Precision medicine is of crucial importance. Now we tend to give the same medicine to all patients. But in the case of precision medicine we can personalize the treatment according to the very characteristics of the patient. Through this procedure we can use various types of data like genomics, transcriptomics, proteomics and clinical. We can also separate among various groups of patients which are going to have positive effect or negative effect depending on the case at hand.
The major problem in medicine is the so called medication adherence, particularly in case of patients that take many pills. To this end there are now smart pills – microchipped medication tablets that track patient adherence with a smartphone app and can also detect information about the body’s response to the medicine.
Undoubtedly overall, digital medicine is the medicine of the future.
Individual Responsibility or Health Protocols in the Management of a Pandemic.
The global coronavirus pandemic not only showed the deficiencies, failures and ommissions of the various states in the field of health infrastructure but also showed the deficit of education at the level of the people. The arrogance of the leaders in many states led many of them to a myopic assessment of the spread of the virus and to an underestimation of its deadly danger. But they did not realize in time the seriousness of the impending threat.
The management of the recent Covid-19 pandemic is reviewing several aspects of the health sciences such as medicine and hygiene. Within a compressed period of time huge changes are tsking shape in the everyday life of modern man but also in the thinking of the health scientists.
The science of Hygiene seeks a stable wide scope of measures to be effective. Firstly individual responsibility is promoted as the basic line of prevention. Phenomena of arbitrariness such as overcrowding seem to ignore. Secondly, strict health protocols are appeared which come to enforce rules. The question is which of the two is the more effective? It all starts from our examination of how man acts as a responsible unit; the eponymous and responsible individuality, with its self-respect, self-awareness and self-criticism is accountable to its morals: ‘
“‘I implement measures because I understand and accept their usefulness”’. On the contrary, people as a mass, without individual objections and differences without quality requirements and strict evaluation judgments, act with the levelling logic as a ‘limited liability company’ and unlimited responsibility.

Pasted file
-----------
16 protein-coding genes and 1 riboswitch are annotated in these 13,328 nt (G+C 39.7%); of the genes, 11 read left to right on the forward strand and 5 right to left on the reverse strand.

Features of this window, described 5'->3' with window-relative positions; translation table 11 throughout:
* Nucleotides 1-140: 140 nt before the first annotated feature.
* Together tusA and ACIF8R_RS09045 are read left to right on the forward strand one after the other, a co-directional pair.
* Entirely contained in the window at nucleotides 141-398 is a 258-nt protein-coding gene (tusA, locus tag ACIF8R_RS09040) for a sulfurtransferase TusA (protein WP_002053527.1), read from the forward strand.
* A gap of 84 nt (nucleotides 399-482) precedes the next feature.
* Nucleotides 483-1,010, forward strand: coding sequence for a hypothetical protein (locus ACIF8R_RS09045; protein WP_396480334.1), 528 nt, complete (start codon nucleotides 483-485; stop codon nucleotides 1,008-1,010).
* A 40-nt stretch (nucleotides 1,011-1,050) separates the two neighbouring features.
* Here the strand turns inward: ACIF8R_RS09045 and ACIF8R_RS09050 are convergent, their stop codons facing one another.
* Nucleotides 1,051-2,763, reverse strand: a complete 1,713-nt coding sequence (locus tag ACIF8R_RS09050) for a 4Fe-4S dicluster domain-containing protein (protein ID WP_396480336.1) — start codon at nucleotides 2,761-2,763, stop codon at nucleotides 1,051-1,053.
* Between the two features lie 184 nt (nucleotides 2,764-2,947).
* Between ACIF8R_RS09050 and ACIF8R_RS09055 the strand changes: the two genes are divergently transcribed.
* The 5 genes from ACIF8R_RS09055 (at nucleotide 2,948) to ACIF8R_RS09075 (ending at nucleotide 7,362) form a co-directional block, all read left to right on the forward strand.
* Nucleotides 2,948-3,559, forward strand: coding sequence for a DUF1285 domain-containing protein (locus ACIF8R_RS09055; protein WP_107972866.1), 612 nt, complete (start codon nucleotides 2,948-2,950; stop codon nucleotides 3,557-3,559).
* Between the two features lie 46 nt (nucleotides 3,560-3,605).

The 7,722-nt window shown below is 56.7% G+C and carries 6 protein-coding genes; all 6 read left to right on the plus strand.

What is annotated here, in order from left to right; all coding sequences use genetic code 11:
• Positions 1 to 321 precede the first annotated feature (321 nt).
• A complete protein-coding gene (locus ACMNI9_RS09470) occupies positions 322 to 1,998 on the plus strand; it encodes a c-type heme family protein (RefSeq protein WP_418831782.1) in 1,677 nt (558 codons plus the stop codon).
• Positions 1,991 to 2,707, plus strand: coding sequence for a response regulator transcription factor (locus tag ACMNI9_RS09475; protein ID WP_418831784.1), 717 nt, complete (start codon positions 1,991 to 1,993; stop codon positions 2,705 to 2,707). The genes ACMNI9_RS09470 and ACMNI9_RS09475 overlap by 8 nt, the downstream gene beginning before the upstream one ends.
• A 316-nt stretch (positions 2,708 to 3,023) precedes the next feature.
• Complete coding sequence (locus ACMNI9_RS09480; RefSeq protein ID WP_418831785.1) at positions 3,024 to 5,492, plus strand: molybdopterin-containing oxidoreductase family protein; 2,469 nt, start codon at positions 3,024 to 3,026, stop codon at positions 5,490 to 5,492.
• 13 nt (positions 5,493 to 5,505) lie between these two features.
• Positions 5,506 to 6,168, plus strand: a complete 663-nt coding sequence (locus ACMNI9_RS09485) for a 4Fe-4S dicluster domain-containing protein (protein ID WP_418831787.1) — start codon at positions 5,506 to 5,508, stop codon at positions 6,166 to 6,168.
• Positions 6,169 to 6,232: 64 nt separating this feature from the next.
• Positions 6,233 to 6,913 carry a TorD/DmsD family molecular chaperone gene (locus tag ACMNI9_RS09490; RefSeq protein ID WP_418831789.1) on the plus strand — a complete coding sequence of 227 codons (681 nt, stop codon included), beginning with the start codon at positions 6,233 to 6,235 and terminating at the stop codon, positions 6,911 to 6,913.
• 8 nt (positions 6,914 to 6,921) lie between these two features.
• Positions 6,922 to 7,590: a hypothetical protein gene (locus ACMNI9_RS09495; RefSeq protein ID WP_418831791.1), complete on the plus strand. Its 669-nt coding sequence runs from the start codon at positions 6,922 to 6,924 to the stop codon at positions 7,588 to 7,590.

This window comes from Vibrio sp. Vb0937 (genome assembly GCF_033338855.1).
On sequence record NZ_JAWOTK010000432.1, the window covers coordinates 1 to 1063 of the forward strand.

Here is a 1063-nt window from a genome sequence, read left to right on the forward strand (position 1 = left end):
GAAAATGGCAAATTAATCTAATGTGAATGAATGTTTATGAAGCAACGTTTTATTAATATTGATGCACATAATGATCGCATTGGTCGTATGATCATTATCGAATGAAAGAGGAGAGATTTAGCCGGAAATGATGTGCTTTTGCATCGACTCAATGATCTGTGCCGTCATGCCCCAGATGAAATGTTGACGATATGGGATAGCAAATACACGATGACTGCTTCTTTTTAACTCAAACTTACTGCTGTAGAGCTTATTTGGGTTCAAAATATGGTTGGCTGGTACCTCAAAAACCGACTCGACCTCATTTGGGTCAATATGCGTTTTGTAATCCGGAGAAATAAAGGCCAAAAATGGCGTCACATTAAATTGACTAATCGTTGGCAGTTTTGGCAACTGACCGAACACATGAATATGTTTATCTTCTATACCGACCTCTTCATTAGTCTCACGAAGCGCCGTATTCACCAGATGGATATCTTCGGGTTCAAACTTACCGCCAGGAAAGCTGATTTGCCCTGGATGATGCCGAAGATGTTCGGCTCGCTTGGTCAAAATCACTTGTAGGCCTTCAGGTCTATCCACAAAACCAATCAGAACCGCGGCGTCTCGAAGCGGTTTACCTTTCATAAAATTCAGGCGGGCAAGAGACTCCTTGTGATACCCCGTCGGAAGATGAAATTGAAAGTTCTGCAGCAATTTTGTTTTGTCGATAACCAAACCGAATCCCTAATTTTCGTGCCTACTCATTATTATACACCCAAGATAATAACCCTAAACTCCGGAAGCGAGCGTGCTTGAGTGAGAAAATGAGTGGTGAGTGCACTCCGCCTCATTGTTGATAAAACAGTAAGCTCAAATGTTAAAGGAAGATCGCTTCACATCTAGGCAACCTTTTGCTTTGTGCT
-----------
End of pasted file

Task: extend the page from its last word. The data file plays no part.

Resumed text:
Individual responsibility is not the responsibility that is legally delimited. It is not the law required or imposed from above but mainly the inspired from within. It is not therefore a product of coercion but a consequence of moral self-control. It does not come only from the legal culture but mainly spring from the culture of our moral priorities. In ancient Greek history, the first case of personal responsibility was found in the person of Antigone, who chose to bury the dead body of her brother Polynices despite the ban of King Kreon – a superior form of personal responsibility who obeyed her conscience and the morals of the time.
There was a need to integrate new health data into daily practice during the pandemic. Thus health protocols were created which indicated the correct practice based on science. They changed daily habits and created new behaviors that caused discomfort and controversy.
It is important to understand that the responsibility of each person for his choices and actions, the individual responsibility does not conflict with the collective or social responsibility nor with the responsibility of the State and the institutions toward the citizen. It is a transfer of responsibility to one. On the contrary individual responsibility ensures individual freedom and makes us moral persons.
In conclusion it was said that the world community will be severely injured by the pandemic but if she does not capitalize on this dramatic experience does not lead to redefining goals and priorities and re-evaluating values, then the lesson will not be worth the lesson. Therefore the next day in parallel with the upgrade of infrastructure and health services there should be an equally courageous investment in the field of education. This education will delimit the new value purpose and will strengthen the self-respect.
Health and Safety in the time of Covid 19 Pandemic.